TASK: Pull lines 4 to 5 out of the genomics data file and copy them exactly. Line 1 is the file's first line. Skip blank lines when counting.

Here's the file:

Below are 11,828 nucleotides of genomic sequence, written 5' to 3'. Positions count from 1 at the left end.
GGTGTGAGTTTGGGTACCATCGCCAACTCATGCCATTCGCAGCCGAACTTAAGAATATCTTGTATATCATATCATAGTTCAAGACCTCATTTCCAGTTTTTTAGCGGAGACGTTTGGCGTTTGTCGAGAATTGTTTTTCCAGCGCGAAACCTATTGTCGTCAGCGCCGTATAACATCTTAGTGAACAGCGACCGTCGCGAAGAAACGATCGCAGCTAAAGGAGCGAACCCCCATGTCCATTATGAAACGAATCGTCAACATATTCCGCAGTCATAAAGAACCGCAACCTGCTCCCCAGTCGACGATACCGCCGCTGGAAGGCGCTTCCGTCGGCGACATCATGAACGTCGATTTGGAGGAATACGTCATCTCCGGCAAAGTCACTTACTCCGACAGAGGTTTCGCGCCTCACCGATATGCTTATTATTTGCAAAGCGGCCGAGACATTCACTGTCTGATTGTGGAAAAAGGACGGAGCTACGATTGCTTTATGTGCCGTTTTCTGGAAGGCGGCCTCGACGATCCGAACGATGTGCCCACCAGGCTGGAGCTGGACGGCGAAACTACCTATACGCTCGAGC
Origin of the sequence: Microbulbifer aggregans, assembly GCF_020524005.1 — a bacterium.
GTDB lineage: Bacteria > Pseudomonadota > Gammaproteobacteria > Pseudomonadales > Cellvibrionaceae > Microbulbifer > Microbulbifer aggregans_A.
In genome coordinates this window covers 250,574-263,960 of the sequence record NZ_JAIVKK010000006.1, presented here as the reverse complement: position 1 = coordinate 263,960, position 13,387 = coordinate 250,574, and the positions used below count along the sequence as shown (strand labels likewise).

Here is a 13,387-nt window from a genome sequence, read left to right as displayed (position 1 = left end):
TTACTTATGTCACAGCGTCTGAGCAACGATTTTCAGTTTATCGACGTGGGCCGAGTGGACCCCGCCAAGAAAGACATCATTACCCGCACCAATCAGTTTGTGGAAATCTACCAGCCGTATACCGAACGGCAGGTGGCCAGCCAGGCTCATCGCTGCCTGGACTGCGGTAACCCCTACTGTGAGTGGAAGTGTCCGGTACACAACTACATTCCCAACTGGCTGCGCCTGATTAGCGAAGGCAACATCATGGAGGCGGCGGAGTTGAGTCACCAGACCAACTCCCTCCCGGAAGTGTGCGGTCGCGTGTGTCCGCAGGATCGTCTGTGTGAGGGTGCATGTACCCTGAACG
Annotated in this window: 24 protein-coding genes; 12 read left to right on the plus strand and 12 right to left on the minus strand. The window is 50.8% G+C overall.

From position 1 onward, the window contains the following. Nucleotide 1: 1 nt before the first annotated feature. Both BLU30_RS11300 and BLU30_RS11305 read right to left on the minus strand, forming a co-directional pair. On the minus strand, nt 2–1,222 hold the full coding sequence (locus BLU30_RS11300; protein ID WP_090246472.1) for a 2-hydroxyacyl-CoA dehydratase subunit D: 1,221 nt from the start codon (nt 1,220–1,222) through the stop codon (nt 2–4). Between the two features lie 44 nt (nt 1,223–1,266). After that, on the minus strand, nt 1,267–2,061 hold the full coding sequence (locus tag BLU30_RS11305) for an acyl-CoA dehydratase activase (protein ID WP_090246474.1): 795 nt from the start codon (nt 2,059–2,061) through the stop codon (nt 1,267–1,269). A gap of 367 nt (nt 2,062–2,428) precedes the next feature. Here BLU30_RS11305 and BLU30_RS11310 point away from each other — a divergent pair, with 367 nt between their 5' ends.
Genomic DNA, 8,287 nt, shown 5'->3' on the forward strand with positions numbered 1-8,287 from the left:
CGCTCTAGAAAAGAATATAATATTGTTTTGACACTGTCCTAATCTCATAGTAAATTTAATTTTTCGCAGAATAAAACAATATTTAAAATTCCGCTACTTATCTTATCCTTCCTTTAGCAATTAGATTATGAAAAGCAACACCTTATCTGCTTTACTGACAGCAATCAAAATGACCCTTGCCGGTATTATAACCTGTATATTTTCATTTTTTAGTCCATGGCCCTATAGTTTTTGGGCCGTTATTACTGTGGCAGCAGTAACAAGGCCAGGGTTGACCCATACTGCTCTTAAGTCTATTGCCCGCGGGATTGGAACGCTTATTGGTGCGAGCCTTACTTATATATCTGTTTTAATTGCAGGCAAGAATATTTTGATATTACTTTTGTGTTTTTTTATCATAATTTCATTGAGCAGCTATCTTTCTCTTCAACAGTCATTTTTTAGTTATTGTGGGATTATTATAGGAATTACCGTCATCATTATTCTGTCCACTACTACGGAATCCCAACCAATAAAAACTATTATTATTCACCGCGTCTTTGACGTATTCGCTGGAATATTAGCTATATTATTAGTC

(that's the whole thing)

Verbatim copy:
GTDB lineage: Bacteria > Pseudomonadota > Gammaproteobacteria > Pseudomonadales > Cellvibrionaceae > Microbulbifer > Microbulbifer aggregans_A.
In genome coordinates this window covers 250,574-263,960 of the sequence record NZ_JAIVKK010000006.1, presented here as the reverse complement: position 1 = coordinate 263,960, position 13,387 = coordinate 250,574, and the positions used below count along the sequence as shown (strand labels likewise).